This dog just won’t hunt…

Every time I want to sit down and write a little bit about how rural folks can better use the internet, someone in the US congress proposes a bill that just reinforces how little they understand about how the online world works. Here is the case in point: the Protect IP bill in the Senate (S968) and the Stop Online Piracy Act in the House. These two bills were introduced as methods to stop the piracy of intellectual property, mostly movies, online. Unfortunately, they are written so very broadly, that they subject casual social media users (yes, that’s your grandmother posting those baby videos) to prosecution and jail time and endanger the very stability of the internet itself.

I agree that intellectual property needs protection. Much of the value of business in the US involves IP in one way or another. However, these bills are not the way to go. Rebecca MacKinnon, writing for the New York Times, says, “While American intellectual property deserves protection, that protection must be won and defended in a manner that does not stifle innovation, erode due process under the law, and weaken the protection of political and civil rights on the Internet.”

To better understand this proposed legislation, see the video on the site. To see what’s happening since these bills were introduced, see Matt Cutts’ blog entry. (Scroll down past the video for more fun facts.) He has an interesting graph showing the amount and type of funding going into these bills.

For rural folks, this legislation could have some serious repercussions. I think the most serious side-effect would be the fear created. Would you post anything on Facebook, YouTube, or Twitter if you could potentially be prosecuted for it? I’ve quoted lines from TV shows in previous posts, mostly as an homage to them. Would I have to pull those or risk going to jail? Would a small business, such as a farm, be willing to use these online tools with that level of risk? Censorship could happen to anyone accused, (not convicted, but only accused) of posting content that might infringe on IP rights. Something as simple as quoting a popular song or submitting an outdoor video that had a logo or background music in it could get you censored or jailed. Any social media company that didn’t actively censor every posting could be shut down.

We would, essentially, become China. I don’t know about you, but I like my hard-won civil liberties.

Okay, can I get back to talking about rural geek things now?

FCC Overhauls the Universal Service Fund

What’s the Universal Service Fund and what does that mean to those of us who want and need broadband? Let’s just say, it’s a big deal.

“We are taking a system designed for the Alexander Graham Bell era of rotary telephones and modernizing it for the era of Steve Jobs and the Internet future he imagined,” said FCC Chairman Julius Genachowski.

In other words, by improving efficiencies in how technologies are handled, rural places can be brought into the 21st century, without increasing the amount of funding already set aside for rural communications systems. More details can be found in the USA Today article: or at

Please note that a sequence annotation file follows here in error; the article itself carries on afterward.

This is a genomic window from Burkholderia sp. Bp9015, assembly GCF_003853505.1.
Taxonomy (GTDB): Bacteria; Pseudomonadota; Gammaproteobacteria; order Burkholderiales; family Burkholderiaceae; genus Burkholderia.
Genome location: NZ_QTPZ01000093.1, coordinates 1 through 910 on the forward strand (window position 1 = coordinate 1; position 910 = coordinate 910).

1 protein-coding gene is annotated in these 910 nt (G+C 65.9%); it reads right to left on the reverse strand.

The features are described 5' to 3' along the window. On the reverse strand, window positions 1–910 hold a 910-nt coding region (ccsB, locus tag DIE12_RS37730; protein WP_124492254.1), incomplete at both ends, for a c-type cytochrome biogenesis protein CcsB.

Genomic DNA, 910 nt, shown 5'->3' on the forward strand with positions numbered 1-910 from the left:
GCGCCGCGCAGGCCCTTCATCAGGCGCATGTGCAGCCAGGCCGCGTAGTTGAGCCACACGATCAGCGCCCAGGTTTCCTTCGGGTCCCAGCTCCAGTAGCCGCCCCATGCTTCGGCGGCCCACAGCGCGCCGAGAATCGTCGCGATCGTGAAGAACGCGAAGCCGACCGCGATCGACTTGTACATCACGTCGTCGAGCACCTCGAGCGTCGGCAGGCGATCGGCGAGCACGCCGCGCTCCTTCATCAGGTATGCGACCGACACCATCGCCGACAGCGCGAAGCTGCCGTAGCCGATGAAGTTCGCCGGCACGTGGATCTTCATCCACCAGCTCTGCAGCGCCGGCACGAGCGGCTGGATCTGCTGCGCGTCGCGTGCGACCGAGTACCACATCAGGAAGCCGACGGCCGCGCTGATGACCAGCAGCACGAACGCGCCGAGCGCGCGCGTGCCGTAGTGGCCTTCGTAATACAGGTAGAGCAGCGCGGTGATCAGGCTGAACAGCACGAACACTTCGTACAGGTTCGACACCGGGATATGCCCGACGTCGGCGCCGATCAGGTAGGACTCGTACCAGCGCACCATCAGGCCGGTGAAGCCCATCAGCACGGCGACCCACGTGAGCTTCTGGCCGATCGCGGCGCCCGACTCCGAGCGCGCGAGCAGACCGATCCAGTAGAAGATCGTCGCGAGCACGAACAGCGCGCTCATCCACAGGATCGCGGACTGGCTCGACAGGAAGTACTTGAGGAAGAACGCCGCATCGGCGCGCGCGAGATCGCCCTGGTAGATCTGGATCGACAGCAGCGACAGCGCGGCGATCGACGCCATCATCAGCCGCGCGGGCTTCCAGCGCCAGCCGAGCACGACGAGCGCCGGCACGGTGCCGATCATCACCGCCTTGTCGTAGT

Still, I’m constantly amazed at how many people feel that rural broadband should not be funded at all, that internet access is a privilege granted only to those who live in densely populated areas. They say, “If you want broadband, move to the city”. I say that this is the height of self-interest and denies that rural places have anything to offer those who don’t live there.

If you live in the city or the suburbs, you benefit directly from rural production. You wouldn’t have food, building materials, oil, gas, or all the minerals that go into your iPads and X-boxes if it weren’t for folks who live and work in the country. By denying these industries, and the people who work in them, access to high-speed connections, we are actually increasing the costs of those goods to ourselves. When farmers have to call long distance on a conventional phone in order to get their produce to the right market, they have to pass those costs onto their consumers. The same goes for any industry that tries to succeed on an uneven playing field. By getting the efficiencies of new technologies into the hands of businesses, rural or urban, we make everyone’s life better. I won’t even mention how difficult it is for rural industries to compete in a world market, where other countries have much more advanced high-speed systems. (Oh pooh! I just mentioned it.)

Here are a few statistics about the benefits we’ll see from the overhaul of the Universal Service Fund:

  • Americans living in unserved rural areas who will receive access to broadband over the next decade: 18 million
  • Consumers who will get mobile broadband coverage where they live, work, and travel: millions
  • Jobs created related to new deployment in rural areas over five years: 500,000
  • Annual economic benefits in rural areas from new deployment: $700 million
  • Annual increase in economic growth, creating jobs: $50 billion
  • Benefit to cost ratio for consumers: $3 to $1
  • Percentage of FORTUNE 500 companies that post job openings online only – and require online applications: over 80 percent
  • Graduation rates for students with broadband at home compared to similar students with no broadband access: 6% to 8% higher